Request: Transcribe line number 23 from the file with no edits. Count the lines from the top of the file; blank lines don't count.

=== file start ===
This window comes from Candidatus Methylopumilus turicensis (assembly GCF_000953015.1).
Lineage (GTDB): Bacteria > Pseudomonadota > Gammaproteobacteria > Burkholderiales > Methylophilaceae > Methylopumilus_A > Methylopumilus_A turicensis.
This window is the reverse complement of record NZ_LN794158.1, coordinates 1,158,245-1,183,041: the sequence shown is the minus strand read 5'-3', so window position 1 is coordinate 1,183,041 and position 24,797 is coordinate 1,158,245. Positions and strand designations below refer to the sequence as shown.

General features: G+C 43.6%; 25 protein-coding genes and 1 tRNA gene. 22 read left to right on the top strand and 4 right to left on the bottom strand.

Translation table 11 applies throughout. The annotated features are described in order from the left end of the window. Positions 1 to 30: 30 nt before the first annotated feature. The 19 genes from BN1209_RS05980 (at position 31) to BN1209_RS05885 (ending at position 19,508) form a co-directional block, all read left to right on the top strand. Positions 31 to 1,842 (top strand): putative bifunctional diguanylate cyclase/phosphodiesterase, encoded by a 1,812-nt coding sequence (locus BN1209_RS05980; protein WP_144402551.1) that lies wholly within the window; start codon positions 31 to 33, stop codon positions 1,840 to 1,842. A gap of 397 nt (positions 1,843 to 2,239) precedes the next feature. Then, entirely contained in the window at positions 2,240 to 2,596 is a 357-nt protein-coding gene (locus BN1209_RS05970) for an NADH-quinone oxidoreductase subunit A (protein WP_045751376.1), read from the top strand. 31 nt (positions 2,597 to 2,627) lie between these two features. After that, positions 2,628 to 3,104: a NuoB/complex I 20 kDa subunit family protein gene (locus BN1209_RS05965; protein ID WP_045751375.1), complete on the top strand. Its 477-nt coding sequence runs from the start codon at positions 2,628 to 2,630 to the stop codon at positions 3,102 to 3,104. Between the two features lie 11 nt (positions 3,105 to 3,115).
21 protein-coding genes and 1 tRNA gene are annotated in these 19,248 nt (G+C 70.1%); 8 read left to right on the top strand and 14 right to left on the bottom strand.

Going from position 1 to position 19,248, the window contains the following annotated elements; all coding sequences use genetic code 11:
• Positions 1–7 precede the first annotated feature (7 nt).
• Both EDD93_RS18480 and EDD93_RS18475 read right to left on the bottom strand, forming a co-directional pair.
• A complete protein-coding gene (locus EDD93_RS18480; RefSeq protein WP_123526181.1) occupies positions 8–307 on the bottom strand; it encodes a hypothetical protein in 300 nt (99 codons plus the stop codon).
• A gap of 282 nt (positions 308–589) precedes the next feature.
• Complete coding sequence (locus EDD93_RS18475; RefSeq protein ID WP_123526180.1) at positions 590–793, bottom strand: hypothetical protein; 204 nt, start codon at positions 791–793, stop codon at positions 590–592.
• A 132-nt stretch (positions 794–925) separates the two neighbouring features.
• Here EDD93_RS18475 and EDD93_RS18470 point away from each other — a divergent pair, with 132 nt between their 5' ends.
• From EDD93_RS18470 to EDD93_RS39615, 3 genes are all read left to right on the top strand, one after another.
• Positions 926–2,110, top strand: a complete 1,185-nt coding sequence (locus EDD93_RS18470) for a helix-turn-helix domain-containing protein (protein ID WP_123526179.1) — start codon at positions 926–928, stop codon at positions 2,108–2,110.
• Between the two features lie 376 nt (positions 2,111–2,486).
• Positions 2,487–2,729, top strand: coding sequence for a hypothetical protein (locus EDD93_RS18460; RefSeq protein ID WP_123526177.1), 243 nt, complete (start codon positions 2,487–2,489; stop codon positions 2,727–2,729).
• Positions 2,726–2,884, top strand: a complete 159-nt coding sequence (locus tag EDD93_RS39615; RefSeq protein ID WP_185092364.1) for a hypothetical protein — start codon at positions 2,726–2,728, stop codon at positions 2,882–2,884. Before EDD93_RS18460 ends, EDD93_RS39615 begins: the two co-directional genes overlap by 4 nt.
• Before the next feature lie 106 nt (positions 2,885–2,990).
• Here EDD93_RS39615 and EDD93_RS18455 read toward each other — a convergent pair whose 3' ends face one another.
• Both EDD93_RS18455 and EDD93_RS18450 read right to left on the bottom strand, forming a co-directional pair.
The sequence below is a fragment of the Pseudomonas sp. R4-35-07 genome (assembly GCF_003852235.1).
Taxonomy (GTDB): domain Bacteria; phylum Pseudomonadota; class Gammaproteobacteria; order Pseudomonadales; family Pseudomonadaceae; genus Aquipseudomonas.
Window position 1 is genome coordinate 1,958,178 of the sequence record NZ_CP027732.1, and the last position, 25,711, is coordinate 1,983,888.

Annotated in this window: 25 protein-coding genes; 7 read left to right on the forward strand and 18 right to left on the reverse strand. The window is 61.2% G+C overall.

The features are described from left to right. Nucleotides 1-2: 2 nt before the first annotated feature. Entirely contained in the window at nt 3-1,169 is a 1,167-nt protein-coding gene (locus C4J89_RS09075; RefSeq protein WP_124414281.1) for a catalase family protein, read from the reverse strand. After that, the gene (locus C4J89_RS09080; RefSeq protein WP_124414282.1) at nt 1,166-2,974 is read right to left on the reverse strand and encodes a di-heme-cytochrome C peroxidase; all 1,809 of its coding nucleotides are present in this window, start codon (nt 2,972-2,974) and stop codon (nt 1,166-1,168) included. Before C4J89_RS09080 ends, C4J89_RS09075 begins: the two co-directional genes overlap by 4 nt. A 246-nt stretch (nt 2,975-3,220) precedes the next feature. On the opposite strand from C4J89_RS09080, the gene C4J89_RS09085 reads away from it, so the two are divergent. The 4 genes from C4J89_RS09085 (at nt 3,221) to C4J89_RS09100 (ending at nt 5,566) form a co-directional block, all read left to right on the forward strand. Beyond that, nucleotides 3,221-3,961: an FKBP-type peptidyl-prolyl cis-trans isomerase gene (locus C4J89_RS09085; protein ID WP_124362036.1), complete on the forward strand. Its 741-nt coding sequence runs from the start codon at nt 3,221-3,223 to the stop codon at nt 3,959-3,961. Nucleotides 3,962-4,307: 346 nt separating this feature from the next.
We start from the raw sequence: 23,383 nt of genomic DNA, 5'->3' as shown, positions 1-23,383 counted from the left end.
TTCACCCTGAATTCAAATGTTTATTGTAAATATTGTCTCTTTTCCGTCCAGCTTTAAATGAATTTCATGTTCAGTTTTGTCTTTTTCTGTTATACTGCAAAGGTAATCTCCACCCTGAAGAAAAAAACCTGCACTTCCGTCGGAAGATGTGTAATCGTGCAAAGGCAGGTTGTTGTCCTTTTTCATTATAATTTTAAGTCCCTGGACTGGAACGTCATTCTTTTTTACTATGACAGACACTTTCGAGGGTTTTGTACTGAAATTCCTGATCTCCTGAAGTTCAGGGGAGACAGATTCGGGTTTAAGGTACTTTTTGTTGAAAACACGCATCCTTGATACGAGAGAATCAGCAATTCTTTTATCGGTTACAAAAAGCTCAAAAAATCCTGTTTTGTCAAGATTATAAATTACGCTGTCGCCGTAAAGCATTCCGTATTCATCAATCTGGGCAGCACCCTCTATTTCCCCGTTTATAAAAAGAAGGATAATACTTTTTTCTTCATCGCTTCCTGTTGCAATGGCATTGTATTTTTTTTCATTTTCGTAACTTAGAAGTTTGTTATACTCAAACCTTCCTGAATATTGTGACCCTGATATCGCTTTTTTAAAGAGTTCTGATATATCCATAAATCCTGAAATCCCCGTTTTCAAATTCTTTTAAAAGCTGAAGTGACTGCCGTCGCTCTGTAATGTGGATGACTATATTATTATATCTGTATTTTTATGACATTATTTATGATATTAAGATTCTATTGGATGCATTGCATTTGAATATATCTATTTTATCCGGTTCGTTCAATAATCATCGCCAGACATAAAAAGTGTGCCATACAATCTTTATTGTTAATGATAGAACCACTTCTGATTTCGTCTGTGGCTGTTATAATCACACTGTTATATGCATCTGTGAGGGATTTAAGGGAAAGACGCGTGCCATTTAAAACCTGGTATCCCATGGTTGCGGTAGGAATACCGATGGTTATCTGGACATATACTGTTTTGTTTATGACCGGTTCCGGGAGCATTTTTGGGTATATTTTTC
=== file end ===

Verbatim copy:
The sequence below is a fragment of the Pseudomonas sp. R4-35-07 genome (assembly GCF_003852235.1).